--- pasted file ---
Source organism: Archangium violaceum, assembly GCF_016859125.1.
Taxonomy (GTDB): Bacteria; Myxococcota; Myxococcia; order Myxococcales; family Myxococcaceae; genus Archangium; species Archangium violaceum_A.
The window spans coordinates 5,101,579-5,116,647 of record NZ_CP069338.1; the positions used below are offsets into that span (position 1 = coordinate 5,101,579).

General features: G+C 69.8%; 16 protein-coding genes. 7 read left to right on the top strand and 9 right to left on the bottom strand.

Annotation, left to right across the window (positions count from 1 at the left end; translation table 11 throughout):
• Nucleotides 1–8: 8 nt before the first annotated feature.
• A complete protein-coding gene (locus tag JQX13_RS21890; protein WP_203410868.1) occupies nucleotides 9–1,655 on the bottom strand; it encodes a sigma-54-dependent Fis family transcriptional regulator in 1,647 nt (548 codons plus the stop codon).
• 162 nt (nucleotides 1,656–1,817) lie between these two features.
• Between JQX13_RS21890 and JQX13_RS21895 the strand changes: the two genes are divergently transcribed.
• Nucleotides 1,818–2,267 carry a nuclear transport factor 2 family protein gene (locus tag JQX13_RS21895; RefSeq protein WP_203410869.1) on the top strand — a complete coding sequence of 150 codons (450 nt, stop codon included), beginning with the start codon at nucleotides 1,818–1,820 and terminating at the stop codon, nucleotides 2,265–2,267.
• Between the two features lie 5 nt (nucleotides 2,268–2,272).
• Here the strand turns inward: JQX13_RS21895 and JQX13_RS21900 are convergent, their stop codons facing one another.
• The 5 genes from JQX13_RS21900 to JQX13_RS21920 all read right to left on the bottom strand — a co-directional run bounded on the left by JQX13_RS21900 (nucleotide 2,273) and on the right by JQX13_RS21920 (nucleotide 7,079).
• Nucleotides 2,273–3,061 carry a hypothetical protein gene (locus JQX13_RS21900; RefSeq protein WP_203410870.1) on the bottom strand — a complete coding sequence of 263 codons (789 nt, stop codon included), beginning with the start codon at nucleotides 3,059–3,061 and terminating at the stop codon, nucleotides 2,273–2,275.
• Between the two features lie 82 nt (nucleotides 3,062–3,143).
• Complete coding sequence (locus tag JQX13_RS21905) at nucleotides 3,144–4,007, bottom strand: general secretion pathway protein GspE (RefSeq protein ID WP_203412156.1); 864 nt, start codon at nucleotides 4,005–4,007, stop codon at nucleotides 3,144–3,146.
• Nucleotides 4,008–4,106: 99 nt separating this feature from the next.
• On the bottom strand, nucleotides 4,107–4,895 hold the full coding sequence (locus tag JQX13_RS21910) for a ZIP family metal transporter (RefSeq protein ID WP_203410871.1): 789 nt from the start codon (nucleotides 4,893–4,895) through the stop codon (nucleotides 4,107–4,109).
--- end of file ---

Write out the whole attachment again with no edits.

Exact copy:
Source organism: Archangium violaceum, assembly GCF_016859125.1.
Taxonomy (GTDB): Bacteria; Myxococcota; Myxococcia; order Myxococcales; family Myxococcaceae; genus Archangium; species Archangium violaceum_A.
The window spans coordinates 5,101,579-5,116,647 of record NZ_CP069338.1; the positions used below are offsets into that span (position 1 = coordinate 5,101,579).

General features: G+C 69.8%; 16 protein-coding genes. 7 read left to right on the top strand and 9 right to left on the bottom strand.

Annotation, left to right across the window (positions count from 1 at the left end; translation table 11 throughout):
• Nucleotides 1–8: 8 nt before the first annotated feature.
• A complete protein-coding gene (locus tag JQX13_RS21890; protein WP_203410868.1) occupies nucleotides 9–1,655 on the bottom strand; it encodes a sigma-54-dependent Fis family transcriptional regulator in 1,647 nt (548 codons plus the stop codon).
• 162 nt (nucleotides 1,656–1,817) lie between these two features.
• Between JQX13_RS21890 and JQX13_RS21895 the strand changes: the two genes are divergently transcribed.
• Nucleotides 1,818–2,267 carry a nuclear transport factor 2 family protein gene (locus tag JQX13_RS21895; RefSeq protein WP_203410869.1) on the top strand — a complete coding sequence of 150 codons (450 nt, stop codon included), beginning with the start codon at nucleotides 1,818–1,820 and terminating at the stop codon, nucleotides 2,265–2,267.
• Between the two features lie 5 nt (nucleotides 2,268–2,272).
• Here the strand turns inward: JQX13_RS21895 and JQX13_RS21900 are convergent, their stop codons facing one another.
• The 5 genes from JQX13_RS21900 to JQX13_RS21920 all read right to left on the bottom strand — a co-directional run bounded on the left by JQX13_RS21900 (nucleotide 2,273) and on the right by JQX13_RS21920 (nucleotide 7,079).
• Nucleotides 2,273–3,061 carry a hypothetical protein gene (locus JQX13_RS21900; RefSeq protein WP_203410870.1) on the bottom strand — a complete coding sequence of 263 codons (789 nt, stop codon included), beginning with the start codon at nucleotides 3,059–3,061 and terminating at the stop codon, nucleotides 2,273–2,275.
• Between the two features lie 82 nt (nucleotides 3,062–3,143).
• Complete coding sequence (locus tag JQX13_RS21905) at nucleotides 3,144–4,007, bottom strand: general secretion pathway protein GspE (RefSeq protein ID WP_203412156.1); 864 nt, start codon at nucleotides 4,005–4,007, stop codon at nucleotides 3,144–3,146.
• Nucleotides 4,008–4,106: 99 nt separating this feature from the next.
• On the bottom strand, nucleotides 4,107–4,895 hold the full coding sequence (locus tag JQX13_RS21910) for a ZIP family metal transporter (RefSeq protein ID WP_203410871.1): 789 nt from the start codon (nucleotides 4,893–4,895) through the stop codon (nucleotides 4,107–4,109).